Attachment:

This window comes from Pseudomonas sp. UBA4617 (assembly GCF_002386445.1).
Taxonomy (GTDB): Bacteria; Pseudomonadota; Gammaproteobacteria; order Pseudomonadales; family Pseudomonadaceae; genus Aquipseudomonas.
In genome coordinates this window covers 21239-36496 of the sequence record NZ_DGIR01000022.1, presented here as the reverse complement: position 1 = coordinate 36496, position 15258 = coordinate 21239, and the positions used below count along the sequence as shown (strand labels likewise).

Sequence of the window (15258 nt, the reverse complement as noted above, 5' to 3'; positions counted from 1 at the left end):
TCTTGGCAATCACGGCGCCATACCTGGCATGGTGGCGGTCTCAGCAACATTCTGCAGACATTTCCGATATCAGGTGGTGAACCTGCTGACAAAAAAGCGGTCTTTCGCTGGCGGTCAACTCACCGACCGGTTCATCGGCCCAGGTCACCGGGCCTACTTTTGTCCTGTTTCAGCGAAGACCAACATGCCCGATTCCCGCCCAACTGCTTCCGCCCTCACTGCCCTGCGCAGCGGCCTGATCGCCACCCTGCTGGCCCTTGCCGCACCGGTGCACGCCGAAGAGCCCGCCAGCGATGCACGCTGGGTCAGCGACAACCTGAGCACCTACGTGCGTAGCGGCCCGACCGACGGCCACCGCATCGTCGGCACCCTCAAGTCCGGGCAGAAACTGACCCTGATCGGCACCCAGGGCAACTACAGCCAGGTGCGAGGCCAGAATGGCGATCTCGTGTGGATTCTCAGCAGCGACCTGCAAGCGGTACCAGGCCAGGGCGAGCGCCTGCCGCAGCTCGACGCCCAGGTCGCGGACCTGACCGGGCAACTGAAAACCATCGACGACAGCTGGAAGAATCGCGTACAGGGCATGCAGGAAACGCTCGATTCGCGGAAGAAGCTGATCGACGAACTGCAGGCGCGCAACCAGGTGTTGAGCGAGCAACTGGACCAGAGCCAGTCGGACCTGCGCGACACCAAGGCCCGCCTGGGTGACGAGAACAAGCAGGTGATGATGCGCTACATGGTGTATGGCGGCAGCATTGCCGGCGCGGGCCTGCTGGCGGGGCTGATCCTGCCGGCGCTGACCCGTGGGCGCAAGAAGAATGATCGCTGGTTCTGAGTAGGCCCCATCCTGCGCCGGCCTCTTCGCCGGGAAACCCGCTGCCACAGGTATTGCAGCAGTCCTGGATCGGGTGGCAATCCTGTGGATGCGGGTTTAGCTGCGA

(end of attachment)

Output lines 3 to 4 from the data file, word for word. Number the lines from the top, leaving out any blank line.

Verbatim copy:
In genome coordinates this window covers 21239-36496 of the sequence record NZ_DGIR01000022.1, presented here as the reverse complement: position 1 = coordinate 36496, position 15258 = coordinate 21239, and the positions used below count along the sequence as shown (strand labels likewise).

Sequence of the window (15258 nt, the reverse complement as noted above, 5' to 3'; positions counted from 1 at the left end):